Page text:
Would you care to discuss trading Martinique to us to get that burr out from beneath our shirt so that if France should go Bolshevik we wouldn’t have to keep covered with warships and planes, as we did after 1940? Well, then maybe the U. S. A will have to do as Russia did about protecting her western frontier and, judging by 1940 that wouldn’t be too hard. Anyway, general, haul down that thumb because we have an awful lot to do for ourselves before we even pull up level with our normal standard of life.

Yours truly,

George Spelvin, American.

Lewis’ Royalty Idea is Not Original

Westbrook Pegler

Press and Sun-Bulletin/March 14, 1945

Contrary to the tenor of many shrill cries of alarm, there is nothing new or unconventional in the demand of John L. Lewis for a royalty of ten cents a ton or $60,000,000 a year, payable, not to the individual coal miners but to the treasury of their totalitarian union. Neither was the idea original with Jimmy Petrillo when, recently, in rowdy contempt for the War Labor Board (WLB) and President Roosevelt, he insisted on a sales tax on recorded music which he expects to yield about $4,000,000 a year, not to the musicians, but to his treasury.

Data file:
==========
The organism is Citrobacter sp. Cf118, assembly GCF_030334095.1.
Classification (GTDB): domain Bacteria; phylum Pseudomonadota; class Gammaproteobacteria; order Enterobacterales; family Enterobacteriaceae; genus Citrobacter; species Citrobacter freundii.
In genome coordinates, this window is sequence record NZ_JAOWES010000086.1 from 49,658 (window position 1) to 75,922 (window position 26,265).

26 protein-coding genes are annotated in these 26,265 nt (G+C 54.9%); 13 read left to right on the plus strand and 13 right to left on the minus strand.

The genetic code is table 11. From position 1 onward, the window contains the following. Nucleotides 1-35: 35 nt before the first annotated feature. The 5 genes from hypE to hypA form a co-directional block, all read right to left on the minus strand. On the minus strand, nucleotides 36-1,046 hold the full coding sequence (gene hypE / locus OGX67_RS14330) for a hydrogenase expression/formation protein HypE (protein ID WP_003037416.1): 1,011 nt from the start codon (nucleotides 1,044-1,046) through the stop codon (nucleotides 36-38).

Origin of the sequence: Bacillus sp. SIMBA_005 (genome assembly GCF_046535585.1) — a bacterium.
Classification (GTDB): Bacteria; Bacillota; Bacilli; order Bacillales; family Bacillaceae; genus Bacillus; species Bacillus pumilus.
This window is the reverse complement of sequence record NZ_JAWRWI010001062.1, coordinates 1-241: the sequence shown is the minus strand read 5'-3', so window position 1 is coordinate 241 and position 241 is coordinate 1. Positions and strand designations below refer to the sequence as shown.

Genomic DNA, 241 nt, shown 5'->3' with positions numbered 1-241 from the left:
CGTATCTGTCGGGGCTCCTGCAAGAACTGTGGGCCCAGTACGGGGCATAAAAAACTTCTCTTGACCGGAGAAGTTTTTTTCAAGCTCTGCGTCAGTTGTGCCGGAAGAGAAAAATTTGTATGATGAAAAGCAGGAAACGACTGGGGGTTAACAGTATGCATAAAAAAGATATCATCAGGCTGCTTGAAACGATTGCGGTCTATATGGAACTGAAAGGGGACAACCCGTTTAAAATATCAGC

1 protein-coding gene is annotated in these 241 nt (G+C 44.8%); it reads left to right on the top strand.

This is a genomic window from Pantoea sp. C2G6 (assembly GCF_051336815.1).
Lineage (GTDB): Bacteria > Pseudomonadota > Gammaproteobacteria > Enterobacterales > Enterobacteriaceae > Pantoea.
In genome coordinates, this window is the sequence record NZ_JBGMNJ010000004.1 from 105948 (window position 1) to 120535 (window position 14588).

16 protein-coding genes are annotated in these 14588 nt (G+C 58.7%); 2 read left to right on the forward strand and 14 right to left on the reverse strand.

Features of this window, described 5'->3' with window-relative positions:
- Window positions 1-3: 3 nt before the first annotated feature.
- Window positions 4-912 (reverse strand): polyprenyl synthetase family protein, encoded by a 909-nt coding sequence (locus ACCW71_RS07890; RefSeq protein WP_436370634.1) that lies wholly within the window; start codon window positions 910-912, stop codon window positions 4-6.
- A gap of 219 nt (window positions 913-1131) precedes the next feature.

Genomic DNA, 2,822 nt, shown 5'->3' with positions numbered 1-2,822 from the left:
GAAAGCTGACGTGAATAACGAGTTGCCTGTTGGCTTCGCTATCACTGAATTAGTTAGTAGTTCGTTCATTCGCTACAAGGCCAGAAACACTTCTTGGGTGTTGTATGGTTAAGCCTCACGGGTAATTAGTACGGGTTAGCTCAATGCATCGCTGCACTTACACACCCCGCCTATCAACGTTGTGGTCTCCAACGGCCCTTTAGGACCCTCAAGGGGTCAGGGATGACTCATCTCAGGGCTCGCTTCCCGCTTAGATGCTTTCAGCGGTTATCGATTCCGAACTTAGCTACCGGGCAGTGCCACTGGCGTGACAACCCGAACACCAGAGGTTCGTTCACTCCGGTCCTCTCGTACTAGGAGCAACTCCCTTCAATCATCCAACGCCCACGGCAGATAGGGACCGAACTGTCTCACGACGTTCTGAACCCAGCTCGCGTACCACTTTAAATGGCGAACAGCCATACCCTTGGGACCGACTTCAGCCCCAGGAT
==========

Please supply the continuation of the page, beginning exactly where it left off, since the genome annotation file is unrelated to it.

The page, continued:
The precedent exists far back in union practice, notably in the needle trades whose rulers are staunch New Dealers, and in certain local butchers’ unions which sell tags to be affixed to chickens killed under union conditions.

The basic principle of the case, the right of unions to collect sales taxes on commodities payable, in the long run, by the consumer, has long been established, probably without the knowledge of the people. Whether this tax accrues to the individual who does the work, is shared by all members of a union or flows into a fund inaccessible to them, is a secondary matter, loaded however with its own fascinating portents.

These rights, or assumptions, existed in a small way and in desultory and imperceptible practice before the New Deal. Since the New Deal began, however, they have been confirmed by recognition.

Mr. Lewis’ demand is in the public interest because it presents in shocking enormity the power of private organizations, subject to no income taxes and exempt even from the obligation to file reports of their income, to tax all the people, each in its own interest. Now the people have no excuse to remain unaware and if they continue to submit, they have only themselves to blame. Possibly they want it that way.

Mr. Petrillo expects to reap $4,000,000 a year to start, but hopes, by extending his sales tax to movie admissions, to run it up to $6,000,000 a year, at least. He says it is his intention to hold the money until the fund reaches $100,000,000 and then begin unemployment payments to musicians thrown out of work by the mechanization and repetition of music.

Assuming that this would take 15 years, many of the distressed musicians will be dead before their unemployment benefits are released and granting Mr. Petrillo’s argument that most of them will be thrown out of jobs very soon, it follows that most of them will take up other work and drop out of Jimmy’s union.